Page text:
Sumatran tigers are the smallest tiger subspecies. Even though they’re protected by anti-poaching laws, these tigers' numbers are declining due to habitat loss and illegal poaching—less than 400 remain in the world today.
These tigers, only found on the Indonesian island of Sumatra, are threatened by illegal palm oil growers, paper companies and illegal poaching. They have lost much of their primary habitat in “Thirty Hills” near Bukit Tigapuluh, and nearly 25,868 square miles of forest between 1985 and 1997.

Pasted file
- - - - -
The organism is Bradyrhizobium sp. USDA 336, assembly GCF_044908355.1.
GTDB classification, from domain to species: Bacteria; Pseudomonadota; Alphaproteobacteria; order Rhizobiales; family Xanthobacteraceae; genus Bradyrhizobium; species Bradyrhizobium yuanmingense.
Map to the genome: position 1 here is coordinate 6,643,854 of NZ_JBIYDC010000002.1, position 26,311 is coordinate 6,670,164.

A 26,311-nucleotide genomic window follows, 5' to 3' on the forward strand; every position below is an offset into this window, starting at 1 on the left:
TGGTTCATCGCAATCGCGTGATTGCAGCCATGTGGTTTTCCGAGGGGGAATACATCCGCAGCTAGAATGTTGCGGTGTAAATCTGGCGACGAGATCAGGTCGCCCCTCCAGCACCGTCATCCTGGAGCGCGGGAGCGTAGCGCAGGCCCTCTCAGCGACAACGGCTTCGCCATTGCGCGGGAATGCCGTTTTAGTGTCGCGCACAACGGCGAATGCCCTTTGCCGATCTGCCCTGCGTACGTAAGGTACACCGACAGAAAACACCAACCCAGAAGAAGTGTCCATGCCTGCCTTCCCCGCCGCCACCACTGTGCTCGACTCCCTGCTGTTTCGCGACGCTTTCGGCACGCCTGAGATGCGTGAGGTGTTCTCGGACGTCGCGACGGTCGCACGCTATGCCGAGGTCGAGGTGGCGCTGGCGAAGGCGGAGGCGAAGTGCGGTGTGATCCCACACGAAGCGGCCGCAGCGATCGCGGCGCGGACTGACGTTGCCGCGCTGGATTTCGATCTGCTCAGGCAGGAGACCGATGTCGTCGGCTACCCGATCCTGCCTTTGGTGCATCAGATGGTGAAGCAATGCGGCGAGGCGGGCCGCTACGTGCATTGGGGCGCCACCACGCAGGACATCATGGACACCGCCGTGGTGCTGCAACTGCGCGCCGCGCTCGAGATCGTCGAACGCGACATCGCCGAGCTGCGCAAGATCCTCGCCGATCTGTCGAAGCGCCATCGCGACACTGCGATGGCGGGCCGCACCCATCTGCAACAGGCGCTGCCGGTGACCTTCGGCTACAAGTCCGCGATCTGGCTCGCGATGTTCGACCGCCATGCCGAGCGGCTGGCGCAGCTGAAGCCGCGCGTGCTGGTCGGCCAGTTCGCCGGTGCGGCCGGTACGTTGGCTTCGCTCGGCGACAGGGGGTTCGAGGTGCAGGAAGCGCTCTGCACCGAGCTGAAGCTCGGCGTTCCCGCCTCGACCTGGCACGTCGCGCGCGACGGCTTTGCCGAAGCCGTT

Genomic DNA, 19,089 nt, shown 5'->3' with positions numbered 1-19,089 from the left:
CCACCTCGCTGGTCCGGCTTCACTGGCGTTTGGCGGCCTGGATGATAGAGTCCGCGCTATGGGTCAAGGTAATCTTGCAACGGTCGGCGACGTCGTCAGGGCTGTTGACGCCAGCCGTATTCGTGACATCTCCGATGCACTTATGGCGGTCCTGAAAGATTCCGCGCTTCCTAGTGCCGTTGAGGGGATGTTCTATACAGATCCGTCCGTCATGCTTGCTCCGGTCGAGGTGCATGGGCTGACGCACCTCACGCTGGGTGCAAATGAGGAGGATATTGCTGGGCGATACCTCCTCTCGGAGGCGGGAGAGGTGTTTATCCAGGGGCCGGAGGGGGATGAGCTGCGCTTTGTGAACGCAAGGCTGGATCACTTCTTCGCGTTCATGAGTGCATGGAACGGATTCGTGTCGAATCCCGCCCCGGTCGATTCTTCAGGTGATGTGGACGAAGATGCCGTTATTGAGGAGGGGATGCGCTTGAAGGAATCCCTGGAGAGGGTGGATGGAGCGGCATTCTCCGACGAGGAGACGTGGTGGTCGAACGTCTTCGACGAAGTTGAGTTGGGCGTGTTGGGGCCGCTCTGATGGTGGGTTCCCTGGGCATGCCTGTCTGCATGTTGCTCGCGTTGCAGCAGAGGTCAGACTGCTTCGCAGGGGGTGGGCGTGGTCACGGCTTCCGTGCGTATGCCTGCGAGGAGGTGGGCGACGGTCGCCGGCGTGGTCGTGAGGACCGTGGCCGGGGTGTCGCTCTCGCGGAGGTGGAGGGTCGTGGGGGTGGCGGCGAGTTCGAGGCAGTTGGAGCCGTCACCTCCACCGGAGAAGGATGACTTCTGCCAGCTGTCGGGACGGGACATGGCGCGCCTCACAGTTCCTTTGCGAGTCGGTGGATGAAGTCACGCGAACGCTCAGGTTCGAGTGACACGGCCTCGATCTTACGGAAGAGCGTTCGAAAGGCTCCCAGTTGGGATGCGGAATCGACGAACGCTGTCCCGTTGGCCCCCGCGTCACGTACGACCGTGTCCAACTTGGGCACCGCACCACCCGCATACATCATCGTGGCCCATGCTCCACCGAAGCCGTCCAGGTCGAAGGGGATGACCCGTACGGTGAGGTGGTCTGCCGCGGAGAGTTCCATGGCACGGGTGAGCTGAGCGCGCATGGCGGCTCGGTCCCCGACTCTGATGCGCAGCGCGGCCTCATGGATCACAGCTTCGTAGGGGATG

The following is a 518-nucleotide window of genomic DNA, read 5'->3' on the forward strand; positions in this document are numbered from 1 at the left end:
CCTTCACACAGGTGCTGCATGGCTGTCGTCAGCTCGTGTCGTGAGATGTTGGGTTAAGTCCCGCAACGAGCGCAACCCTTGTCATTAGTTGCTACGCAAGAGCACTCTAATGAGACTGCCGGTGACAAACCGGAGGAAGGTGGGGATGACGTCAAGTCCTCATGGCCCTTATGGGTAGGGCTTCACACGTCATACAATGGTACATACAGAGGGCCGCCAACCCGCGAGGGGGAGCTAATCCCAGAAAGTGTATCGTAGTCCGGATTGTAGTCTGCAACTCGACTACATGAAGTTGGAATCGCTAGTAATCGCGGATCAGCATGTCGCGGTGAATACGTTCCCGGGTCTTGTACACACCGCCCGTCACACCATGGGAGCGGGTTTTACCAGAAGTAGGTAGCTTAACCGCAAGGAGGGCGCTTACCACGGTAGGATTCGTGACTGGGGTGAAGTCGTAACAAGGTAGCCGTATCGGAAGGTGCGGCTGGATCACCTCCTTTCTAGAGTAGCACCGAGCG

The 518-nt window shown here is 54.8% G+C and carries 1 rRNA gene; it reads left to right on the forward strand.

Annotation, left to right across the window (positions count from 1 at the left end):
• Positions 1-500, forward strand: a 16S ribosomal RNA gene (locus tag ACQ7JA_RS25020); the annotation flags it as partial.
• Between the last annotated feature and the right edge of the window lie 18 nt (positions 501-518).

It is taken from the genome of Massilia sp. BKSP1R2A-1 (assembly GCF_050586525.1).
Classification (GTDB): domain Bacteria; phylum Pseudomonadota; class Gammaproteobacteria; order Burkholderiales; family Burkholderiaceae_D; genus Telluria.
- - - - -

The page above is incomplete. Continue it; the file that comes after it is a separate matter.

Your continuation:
The Sumatran tiger is an indictor of biodiversity and environmental health: protecting them is crucial. Stand with the World Wildlife Fund and urge the government of Indonesia to save them from extinction.
Photo Credit: Phil Noble/Reuters
To: President of Indonesia, Susilo Bambang Yudhoyono
Real efforts need to be made to protect the Sumatran tiger and their habitat. They have roamed in Sumatra for over a million years, making them a fragile, genetically isolated species.
You should monitor the Sumatran tiger population and ensure their safety. Poaching incidents and habitat destruction need to stop immediately. I stand with the World Wildlife Fund in urging the government of Indonesia to protect the Sumatran tiger’s habitat and save them from extinction.
[Your name here]